[14] We use here the same MOPITT observations, forward model (GEOS-Chem CTM), a priori emissions, and error covariance matrices as in the inverse analysis of Heald et al. [2004]. The MOPITT data are daytime CO columns (1030 local time overpass) during the TRACE-P period (21 February to 10 April 2001) over the Asian domain (10°S–55°N, 50°E–180°E), and averaged over the 2° × 2.5° GEOS-Chem grid. This amounts to 21,569 observations (Figure 1). The “best case” MAP solution reported by Heald et al. [2004] used a slightly narrower latitudinal domain (0°–55°N) and included chi-square filtering of outliers, reducing the total number of observations to 18,295 (Table 1). For the purposes of our comparison we repeated the Heald et al. [2004] analytical solution for our extended data set with no data filters (see Table 1), and results will be discussed in section 5. Although we do not correct MOPITT observations by the known 6% high bias [Emmons et al., 2007], Heald et al. [2004] showed that the effect of the correction on the a posteriori solution was minimal. The observation error covariance matrix SΣ for use in the inversion is dominated by the forward model error with a spatial covariance structure found by Heald et al. [2004] to decay over a second-order autoregressive length scale of 150 km. Since this length scale is less than our grid resolution we treat SΣ as diagonal. Observational errors are derived with the relative residual error (RRE) method of Palmer et al. [2003] and are in the range 5–26%, as shown by Heald et al. [2004, Figure 4].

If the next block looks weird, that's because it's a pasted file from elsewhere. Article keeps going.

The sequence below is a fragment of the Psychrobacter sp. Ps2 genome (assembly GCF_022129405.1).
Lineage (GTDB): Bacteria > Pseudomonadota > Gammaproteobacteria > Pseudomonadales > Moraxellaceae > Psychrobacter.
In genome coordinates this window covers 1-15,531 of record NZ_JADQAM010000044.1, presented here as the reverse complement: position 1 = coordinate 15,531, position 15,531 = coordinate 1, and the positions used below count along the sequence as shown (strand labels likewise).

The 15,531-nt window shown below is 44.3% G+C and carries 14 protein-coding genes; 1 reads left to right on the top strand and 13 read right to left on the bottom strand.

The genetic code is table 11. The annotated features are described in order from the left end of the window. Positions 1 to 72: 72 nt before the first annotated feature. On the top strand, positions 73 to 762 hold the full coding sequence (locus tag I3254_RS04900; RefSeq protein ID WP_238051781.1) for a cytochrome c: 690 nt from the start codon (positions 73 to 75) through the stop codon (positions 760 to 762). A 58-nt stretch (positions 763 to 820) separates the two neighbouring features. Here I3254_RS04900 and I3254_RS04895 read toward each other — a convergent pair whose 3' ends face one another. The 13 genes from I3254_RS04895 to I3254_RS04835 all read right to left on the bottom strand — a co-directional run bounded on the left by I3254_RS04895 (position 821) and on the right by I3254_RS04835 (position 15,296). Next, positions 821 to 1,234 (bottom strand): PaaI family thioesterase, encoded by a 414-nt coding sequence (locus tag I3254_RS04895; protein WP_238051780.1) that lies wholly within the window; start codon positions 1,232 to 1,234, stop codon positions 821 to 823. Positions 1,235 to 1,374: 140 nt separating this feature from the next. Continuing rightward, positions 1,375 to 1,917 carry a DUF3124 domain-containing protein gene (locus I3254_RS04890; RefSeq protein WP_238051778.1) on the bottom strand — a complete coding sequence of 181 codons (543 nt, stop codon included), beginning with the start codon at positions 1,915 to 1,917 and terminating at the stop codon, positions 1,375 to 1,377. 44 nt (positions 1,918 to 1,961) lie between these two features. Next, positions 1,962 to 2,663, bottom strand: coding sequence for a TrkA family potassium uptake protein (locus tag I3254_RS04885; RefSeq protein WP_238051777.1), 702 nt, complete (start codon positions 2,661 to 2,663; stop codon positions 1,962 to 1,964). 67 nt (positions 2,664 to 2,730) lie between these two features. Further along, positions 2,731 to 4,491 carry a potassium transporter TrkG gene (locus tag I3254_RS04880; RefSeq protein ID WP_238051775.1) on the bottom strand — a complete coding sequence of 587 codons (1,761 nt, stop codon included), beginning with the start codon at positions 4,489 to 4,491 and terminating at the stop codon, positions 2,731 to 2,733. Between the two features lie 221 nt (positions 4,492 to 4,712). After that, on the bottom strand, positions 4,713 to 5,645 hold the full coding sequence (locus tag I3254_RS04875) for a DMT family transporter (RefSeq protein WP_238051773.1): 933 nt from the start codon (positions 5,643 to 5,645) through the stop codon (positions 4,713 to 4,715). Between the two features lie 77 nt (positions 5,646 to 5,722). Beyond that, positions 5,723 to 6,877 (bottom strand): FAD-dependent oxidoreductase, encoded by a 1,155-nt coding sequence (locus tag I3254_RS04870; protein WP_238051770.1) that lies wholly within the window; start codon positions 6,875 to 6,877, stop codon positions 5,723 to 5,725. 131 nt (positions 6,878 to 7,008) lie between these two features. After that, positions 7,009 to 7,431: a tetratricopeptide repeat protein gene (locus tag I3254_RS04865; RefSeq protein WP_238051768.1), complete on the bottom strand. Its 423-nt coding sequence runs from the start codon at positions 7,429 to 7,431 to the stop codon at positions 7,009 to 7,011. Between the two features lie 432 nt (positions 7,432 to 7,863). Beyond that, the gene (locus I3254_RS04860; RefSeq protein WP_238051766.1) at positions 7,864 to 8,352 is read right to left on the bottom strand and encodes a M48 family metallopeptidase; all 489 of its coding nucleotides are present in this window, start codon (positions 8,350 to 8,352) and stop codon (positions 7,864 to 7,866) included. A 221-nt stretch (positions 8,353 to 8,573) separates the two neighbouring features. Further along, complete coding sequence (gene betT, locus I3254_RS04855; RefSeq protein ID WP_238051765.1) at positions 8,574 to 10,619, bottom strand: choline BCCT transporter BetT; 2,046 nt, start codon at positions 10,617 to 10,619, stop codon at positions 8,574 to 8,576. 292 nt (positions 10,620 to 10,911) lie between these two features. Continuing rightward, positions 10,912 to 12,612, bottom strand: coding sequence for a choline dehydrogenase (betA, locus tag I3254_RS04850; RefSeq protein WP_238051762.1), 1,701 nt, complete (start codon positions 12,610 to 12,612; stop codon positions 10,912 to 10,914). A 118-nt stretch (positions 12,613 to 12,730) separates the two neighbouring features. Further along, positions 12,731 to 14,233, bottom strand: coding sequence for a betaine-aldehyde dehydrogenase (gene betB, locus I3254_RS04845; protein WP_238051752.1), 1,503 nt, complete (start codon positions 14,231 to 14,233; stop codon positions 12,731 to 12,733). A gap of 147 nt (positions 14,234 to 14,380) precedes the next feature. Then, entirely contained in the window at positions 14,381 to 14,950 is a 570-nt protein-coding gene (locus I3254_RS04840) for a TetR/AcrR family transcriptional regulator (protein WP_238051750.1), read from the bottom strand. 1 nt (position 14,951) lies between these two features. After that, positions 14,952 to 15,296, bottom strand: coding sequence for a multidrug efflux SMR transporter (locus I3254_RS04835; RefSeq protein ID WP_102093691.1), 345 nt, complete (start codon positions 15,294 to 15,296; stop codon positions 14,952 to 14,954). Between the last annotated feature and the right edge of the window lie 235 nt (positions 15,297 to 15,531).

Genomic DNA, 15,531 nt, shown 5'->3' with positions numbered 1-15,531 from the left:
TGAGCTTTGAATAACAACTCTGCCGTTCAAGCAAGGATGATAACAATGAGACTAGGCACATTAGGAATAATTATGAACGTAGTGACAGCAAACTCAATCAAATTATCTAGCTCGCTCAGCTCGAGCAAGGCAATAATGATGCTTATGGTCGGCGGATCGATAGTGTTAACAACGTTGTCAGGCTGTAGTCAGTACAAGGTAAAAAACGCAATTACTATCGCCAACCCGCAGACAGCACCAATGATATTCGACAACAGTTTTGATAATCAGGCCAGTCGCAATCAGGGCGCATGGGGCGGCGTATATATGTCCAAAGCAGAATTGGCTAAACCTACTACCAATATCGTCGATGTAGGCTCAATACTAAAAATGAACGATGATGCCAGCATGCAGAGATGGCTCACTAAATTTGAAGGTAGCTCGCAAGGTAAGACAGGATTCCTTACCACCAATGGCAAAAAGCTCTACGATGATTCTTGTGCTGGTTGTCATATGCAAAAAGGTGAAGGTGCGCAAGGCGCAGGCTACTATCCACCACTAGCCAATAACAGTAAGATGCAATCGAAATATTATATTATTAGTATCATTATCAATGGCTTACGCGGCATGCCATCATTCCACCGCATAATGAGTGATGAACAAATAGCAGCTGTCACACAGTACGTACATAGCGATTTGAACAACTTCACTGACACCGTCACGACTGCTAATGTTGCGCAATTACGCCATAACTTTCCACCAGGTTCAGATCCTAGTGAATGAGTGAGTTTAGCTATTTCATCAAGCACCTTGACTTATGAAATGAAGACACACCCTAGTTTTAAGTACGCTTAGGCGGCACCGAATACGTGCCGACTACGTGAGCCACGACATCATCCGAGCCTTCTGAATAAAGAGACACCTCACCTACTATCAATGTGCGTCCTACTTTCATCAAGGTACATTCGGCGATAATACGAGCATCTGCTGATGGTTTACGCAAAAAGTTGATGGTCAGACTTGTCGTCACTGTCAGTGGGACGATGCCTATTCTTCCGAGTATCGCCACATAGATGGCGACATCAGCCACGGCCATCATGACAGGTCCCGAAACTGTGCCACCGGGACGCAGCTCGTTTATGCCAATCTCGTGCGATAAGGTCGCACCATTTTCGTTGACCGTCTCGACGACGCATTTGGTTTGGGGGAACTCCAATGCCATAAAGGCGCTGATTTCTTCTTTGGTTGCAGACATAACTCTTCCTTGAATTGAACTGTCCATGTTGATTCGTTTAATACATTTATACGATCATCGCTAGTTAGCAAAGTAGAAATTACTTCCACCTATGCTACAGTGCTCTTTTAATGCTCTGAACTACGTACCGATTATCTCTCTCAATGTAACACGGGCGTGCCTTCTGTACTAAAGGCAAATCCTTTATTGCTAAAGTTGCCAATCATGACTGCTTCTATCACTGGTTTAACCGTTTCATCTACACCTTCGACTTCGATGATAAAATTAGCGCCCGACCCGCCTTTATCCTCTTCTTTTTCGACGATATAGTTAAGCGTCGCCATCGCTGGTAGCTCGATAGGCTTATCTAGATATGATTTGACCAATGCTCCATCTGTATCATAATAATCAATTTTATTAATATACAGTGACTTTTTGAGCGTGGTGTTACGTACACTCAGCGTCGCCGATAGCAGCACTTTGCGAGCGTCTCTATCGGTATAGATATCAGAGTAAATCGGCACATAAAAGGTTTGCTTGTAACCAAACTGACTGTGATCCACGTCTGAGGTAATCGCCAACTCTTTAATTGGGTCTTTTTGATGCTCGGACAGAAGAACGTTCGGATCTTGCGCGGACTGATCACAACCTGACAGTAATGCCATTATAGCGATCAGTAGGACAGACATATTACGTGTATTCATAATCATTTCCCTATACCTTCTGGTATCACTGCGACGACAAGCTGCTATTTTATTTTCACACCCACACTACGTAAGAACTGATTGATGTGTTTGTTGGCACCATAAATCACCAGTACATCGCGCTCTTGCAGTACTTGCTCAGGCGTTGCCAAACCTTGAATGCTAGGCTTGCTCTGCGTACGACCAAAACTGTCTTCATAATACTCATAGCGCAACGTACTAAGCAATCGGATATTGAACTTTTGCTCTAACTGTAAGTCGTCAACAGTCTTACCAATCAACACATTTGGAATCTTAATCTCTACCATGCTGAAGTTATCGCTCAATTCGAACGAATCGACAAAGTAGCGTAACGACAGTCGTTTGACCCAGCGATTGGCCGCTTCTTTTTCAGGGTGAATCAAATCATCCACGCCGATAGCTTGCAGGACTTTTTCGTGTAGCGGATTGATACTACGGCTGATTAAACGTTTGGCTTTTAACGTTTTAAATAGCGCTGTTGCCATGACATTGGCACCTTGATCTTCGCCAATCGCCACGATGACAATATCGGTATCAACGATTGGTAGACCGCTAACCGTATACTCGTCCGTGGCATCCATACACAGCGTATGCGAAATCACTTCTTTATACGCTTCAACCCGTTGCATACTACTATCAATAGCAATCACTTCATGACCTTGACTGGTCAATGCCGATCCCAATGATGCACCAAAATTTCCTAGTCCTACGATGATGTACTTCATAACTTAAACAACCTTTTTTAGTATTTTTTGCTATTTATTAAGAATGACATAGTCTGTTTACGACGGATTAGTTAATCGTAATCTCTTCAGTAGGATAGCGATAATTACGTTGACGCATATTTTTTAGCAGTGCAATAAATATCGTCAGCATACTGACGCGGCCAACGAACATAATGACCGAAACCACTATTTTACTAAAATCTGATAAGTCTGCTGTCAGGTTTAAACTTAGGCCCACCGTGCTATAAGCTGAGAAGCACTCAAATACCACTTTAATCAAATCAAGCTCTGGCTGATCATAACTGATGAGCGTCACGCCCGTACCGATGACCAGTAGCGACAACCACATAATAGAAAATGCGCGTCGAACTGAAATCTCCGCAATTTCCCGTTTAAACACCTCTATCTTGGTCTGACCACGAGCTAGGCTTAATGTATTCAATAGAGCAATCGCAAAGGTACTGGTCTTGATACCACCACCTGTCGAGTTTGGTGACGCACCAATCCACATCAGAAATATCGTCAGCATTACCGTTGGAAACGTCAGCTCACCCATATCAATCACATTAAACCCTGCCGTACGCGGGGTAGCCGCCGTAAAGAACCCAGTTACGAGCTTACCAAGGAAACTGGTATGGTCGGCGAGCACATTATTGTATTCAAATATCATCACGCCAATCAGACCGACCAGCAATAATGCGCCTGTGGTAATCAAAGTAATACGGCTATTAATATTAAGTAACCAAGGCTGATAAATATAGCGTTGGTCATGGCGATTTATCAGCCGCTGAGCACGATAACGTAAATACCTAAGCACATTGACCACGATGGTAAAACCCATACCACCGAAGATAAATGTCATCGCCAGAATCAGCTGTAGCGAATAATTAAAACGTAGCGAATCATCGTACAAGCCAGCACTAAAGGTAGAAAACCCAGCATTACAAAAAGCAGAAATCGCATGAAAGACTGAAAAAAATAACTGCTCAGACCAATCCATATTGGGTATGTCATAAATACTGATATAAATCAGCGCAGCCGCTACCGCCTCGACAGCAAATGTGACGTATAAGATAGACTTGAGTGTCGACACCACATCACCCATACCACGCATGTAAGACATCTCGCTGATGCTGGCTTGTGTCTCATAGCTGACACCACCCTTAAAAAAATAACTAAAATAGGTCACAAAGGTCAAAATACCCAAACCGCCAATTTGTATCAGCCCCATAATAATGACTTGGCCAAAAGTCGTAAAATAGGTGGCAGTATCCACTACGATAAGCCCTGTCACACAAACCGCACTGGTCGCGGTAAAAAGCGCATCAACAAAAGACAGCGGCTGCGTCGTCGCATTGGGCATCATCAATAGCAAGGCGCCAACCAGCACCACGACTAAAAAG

Figure 1.

Mean atmospheric CO columns over eastern Asia and downwind for the TRACE-P period (21 February to 10 April 2001). (top) MOPITT satellite observations and GEOS-Chem model values using (middle) a priori and (bottom) a posteriori CO sources (Table 1). The GEOS-Chem values are smoothed with the local MOPITT averaging kernels.

Table 1. Optimization of CO Sources by Analytical and Adjoint Inverse Methodsa
Source RegionbSource (Tg a−1)A Posteriori to A Priori Source RatioA Posteriori Source (Tg a−1)
A PrioriStreets et al. [2006]Analytical InversionAdjoint Inversionh
Best EstimatecEnsemble RangedCase 1eCase 2fCase 3g
  • a

    Sources for the TRACE-P period (February–April 2001), converted to equivalent Tg a−1 assuming no seasonal variation in fuel sources and a seasonal variation in biomass burning as described by Duncan et al. [2003]. The regional sources include direct emissions from fossil fuel, biofuel, and biomass burning, as well as chemical production from anthropogenic nonmethane volatile organic compounds (NMVOCs) coemitted with CO [Duncan et al., 2006].